For the 2-year term, Stroger starts out with enormous - and highly negative - name recognition. In the 2010 primary, when he faced Preckwinkle, Clerk of Court Dorothy Brown and MWRD president Terry O'Brien, the only white in the race, Stroger got 41 percent in his home 8th Ward, and won a plurality in 3 of 18 other black-majority wards, but still finished with only 13 percent countywide. With white city and suburban committeemen backing the slated Dubuclet, and Stroger's reputation still floating somewhere down the Mississippi River, it is hard to visualize a Stroger win. But then the MWRD just handles waste disposal, so you can't really impose any sales taxes on it.

Arroyo, who had $207,729 on-hand as of Sept. 30, is building a political operation, and wants to get his hands on some MWRD jobs.

The outlook: Voters who on March 20 want "change" will have adequate opportunities in the board president and/or assessor's races, dumping either Preckwinkle or Joe Berrios. Their problem with the MWRD is that they don't know who to dump. But, in the Dubuclet-Stroger contest, they know who not to nominate, or, perhaps perversely, to send a thumb-my-nose message. Expect Shore-Steele-Durkan-Dubuclet slate to win.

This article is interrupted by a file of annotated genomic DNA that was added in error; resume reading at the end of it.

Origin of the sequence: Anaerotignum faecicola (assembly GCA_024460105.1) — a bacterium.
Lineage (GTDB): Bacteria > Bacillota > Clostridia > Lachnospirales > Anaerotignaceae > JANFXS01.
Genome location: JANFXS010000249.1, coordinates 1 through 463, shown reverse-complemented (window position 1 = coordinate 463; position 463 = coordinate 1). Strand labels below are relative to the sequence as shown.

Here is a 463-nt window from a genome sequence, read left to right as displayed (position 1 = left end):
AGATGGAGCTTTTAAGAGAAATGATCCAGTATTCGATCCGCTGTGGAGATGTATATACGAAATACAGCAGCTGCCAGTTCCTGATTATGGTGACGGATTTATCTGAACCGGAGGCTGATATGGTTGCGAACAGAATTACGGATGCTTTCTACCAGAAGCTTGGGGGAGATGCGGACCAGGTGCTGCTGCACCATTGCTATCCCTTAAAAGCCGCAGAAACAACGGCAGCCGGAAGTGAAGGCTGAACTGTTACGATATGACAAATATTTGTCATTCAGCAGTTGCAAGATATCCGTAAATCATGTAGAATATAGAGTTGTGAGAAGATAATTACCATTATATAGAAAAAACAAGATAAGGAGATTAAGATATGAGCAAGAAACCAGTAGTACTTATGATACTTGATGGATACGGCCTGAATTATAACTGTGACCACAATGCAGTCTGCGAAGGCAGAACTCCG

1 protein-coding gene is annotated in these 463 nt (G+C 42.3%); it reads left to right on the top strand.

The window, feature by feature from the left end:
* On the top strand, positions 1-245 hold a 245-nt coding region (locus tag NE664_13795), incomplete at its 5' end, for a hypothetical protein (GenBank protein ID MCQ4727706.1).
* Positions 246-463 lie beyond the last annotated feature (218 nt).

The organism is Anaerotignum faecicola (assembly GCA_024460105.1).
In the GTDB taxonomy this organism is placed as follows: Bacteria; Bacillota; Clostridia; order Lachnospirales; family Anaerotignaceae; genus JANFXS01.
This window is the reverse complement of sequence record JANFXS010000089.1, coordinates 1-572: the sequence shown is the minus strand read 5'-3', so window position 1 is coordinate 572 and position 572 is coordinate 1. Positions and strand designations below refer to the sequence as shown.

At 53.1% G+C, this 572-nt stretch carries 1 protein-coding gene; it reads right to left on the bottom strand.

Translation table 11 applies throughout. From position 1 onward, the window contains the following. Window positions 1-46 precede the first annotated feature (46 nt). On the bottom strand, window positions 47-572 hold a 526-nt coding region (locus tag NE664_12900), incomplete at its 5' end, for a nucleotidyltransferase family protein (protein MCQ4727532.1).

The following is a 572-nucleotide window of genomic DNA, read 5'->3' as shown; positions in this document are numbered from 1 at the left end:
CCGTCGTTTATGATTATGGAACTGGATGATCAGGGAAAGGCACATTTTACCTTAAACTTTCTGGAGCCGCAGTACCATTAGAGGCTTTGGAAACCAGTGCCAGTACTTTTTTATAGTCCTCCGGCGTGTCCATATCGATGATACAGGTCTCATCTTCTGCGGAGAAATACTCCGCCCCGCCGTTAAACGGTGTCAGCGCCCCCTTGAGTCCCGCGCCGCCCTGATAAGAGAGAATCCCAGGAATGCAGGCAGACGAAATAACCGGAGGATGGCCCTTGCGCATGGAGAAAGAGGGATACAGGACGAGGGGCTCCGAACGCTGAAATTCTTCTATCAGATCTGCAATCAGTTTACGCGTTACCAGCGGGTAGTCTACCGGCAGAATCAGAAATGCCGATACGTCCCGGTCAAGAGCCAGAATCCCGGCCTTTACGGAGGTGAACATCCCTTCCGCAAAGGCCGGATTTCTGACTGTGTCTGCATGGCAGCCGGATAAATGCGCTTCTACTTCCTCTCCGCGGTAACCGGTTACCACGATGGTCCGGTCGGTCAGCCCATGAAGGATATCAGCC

4TH CONGRSSIONAL DISTRICT: The initial consensus, after incumbent Luis Gutierrez's snap retirement during the filing period, is that county commissioner and 2017 mayoral loser Jesus "Chuy" Garcia is unbeatable. But a flock of candidates filed for the seat, including aldermen Proco Joe Moreno (1st), Raymond Lopez (15h) and Carlos Ramirez-Rosa (35th). It is presumed that the vote will be geographical, with Garcia, a South Side Mexican-American, backed by his base and the North Side Puerto Ricans from the Gutierrez-Berrios-Arroyo operation, favored. But there is a darkhorse in the race: Sol Flores, executive director of La Costa Norte, a North Side homeless shelter, and the only woman running. Flores is an ally of recently appointed city clerk Anna Valencia, a South Side Mexican-American who is laying the base for her 2019 election campaign.